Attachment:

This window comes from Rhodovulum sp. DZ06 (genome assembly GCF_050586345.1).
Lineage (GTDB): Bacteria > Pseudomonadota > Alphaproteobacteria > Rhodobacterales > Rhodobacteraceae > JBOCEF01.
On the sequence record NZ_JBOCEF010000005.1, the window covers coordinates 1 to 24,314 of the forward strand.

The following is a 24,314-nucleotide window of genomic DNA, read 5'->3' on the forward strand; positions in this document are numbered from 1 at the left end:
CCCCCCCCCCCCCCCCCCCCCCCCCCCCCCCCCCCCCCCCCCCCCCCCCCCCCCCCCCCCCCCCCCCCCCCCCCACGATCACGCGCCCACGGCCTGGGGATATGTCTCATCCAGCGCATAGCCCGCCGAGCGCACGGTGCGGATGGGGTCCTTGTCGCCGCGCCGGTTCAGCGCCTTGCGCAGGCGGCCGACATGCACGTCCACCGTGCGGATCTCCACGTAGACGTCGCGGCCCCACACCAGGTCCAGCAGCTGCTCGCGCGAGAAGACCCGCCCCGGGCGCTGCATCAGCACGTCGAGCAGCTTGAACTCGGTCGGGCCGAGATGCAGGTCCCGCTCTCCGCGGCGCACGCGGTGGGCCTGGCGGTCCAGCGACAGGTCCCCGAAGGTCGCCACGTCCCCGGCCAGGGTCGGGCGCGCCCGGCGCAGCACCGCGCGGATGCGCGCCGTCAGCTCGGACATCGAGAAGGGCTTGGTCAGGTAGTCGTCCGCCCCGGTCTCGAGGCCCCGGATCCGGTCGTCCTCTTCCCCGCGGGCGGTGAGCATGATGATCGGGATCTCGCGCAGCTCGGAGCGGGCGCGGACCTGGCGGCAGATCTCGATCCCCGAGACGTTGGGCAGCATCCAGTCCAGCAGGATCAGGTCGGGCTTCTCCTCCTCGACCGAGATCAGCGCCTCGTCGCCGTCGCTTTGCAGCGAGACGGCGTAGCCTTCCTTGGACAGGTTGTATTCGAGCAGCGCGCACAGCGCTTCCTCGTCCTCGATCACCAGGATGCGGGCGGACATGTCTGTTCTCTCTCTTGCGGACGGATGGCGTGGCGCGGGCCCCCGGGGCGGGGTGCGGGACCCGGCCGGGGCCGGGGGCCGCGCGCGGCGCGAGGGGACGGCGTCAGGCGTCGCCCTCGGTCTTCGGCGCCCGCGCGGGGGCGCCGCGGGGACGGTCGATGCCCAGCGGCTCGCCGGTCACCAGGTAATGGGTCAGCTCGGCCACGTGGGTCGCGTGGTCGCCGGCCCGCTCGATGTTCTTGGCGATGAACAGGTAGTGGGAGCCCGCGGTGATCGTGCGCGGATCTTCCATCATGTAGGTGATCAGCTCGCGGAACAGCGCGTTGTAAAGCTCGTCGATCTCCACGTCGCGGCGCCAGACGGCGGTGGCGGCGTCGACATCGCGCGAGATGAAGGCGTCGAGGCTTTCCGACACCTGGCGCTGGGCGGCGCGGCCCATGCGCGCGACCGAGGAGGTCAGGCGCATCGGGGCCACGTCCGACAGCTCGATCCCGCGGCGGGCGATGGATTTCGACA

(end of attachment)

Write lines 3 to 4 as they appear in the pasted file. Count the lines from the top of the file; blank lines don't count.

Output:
On the sequence record NZ_JBOCEF010000005.1, the window covers coordinates 1 to 24,314 of the forward strand.

The following is a 24,314-nucleotide window of genomic DNA, read 5'->3' on the forward strand; positions in this document are numbered from 1 at the left end: